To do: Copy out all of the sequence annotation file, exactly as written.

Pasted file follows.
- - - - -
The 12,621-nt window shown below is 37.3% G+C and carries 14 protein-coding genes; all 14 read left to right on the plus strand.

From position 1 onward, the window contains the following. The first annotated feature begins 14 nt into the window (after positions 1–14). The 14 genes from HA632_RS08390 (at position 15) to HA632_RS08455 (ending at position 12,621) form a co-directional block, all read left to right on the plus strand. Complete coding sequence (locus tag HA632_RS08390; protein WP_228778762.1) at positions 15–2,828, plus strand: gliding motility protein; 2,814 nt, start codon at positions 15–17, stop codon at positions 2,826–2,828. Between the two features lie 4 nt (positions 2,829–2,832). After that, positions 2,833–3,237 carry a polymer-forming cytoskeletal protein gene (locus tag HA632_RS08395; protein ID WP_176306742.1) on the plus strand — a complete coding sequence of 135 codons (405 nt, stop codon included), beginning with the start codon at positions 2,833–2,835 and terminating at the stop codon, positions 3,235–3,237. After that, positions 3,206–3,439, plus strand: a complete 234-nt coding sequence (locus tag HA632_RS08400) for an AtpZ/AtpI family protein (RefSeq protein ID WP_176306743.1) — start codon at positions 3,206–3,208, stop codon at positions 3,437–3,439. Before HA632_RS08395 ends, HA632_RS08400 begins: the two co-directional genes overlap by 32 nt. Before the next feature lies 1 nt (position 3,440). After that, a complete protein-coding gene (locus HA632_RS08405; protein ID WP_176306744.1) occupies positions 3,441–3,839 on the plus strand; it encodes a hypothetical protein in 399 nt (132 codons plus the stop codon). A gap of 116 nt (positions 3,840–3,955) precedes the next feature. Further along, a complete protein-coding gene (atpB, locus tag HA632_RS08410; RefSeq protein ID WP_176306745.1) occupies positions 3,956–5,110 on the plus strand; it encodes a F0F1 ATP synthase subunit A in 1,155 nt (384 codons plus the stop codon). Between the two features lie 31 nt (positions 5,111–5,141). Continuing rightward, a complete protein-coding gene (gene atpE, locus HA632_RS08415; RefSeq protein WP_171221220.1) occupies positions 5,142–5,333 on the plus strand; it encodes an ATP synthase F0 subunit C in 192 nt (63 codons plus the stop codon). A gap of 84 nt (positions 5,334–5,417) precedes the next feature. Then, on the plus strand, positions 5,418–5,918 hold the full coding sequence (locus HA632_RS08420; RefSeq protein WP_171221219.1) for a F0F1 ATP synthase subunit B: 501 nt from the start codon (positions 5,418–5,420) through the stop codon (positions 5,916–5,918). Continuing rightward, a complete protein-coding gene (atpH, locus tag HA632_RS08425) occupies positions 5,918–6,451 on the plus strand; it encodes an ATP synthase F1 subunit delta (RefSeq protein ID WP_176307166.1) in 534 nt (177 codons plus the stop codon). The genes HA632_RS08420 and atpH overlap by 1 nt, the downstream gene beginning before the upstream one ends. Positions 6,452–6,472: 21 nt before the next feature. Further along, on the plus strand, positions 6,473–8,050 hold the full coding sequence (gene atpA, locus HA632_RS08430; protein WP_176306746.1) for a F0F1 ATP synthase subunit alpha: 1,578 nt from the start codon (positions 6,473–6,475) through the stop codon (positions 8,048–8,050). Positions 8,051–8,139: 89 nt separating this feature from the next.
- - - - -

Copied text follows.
The 12,621-nt window shown below is 37.3% G+C and carries 14 protein-coding genes; all 14 read left to right on the plus strand.

From position 1 onward, the window contains the following. The first annotated feature begins 14 nt into the window (after positions 1–14). The 14 genes from HA632_RS08390 (at position 15) to HA632_RS08455 (ending at position 12,621) form a co-directional block, all read left to right on the plus strand. Complete coding sequence (locus tag HA632_RS08390; protein WP_228778762.1) at positions 15–2,828, plus strand: gliding motility protein; 2,814 nt, start codon at positions 15–17, stop codon at positions 2,826–2,828. Between the two features lie 4 nt (positions 2,829–2,832). After that, positions 2,833–3,237 carry a polymer-forming cytoskeletal protein gene (locus tag HA632_RS08395; protein ID WP_176306742.1) on the plus strand — a complete coding sequence of 135 codons (405 nt, stop codon included), beginning with the start codon at positions 2,833–2,835 and terminating at the stop codon, positions 3,235–3,237. After that, positions 3,206–3,439, plus strand: a complete 234-nt coding sequence (locus tag HA632_RS08400) for an AtpZ/AtpI family protein (RefSeq protein ID WP_176306743.1) — start codon at positions 3,206–3,208, stop codon at positions 3,437–3,439. Before HA632_RS08395 ends, HA632_RS08400 begins: the two co-directional genes overlap by 32 nt. Before the next feature lies 1 nt (position 3,440). After that, a complete protein-coding gene (locus HA632_RS08405; protein ID WP_176306744.1) occupies positions 3,441–3,839 on the plus strand; it encodes a hypothetical protein in 399 nt (132 codons plus the stop codon). A gap of 116 nt (positions 3,840–3,955) precedes the next feature. Further along, a complete protein-coding gene (atpB, locus tag HA632_RS08410; RefSeq protein ID WP_176306745.1) occupies positions 3,956–5,110 on the plus strand; it encodes a F0F1 ATP synthase subunit A in 1,155 nt (384 codons plus the stop codon). Between the two features lie 31 nt (positions 5,111–5,141). Continuing rightward, a complete protein-coding gene (gene atpE, locus HA632_RS08415; RefSeq protein WP_171221220.1) occupies positions 5,142–5,333 on the plus strand; it encodes an ATP synthase F0 subunit C in 192 nt (63 codons plus the stop codon). A gap of 84 nt (positions 5,334–5,417) precedes the next feature. Then, on the plus strand, positions 5,418–5,918 hold the full coding sequence (locus HA632_RS08420; RefSeq protein WP_171221219.1) for a F0F1 ATP synthase subunit B: 501 nt from the start codon (positions 5,418–5,420) through the stop codon (positions 5,916–5,918). Continuing rightward, a complete protein-coding gene (atpH, locus tag HA632_RS08425) occupies positions 5,918–6,451 on the plus strand; it encodes an ATP synthase F1 subunit delta (RefSeq protein ID WP_176307166.1) in 534 nt (177 codons plus the stop codon). The genes HA632_RS08420 and atpH overlap by 1 nt, the downstream gene beginning before the upstream one ends. Positions 6,452–6,472: 21 nt before the next feature. Further along, on the plus strand, positions 6,473–8,050 hold the full coding sequence (gene atpA, locus HA632_RS08430; protein WP_176306746.1) for a F0F1 ATP synthase subunit alpha: 1,578 nt from the start codon (positions 6,473–6,475) through the stop codon (positions 8,048–8,050). Positions 8,051–8,139: 89 nt separating this feature from the next.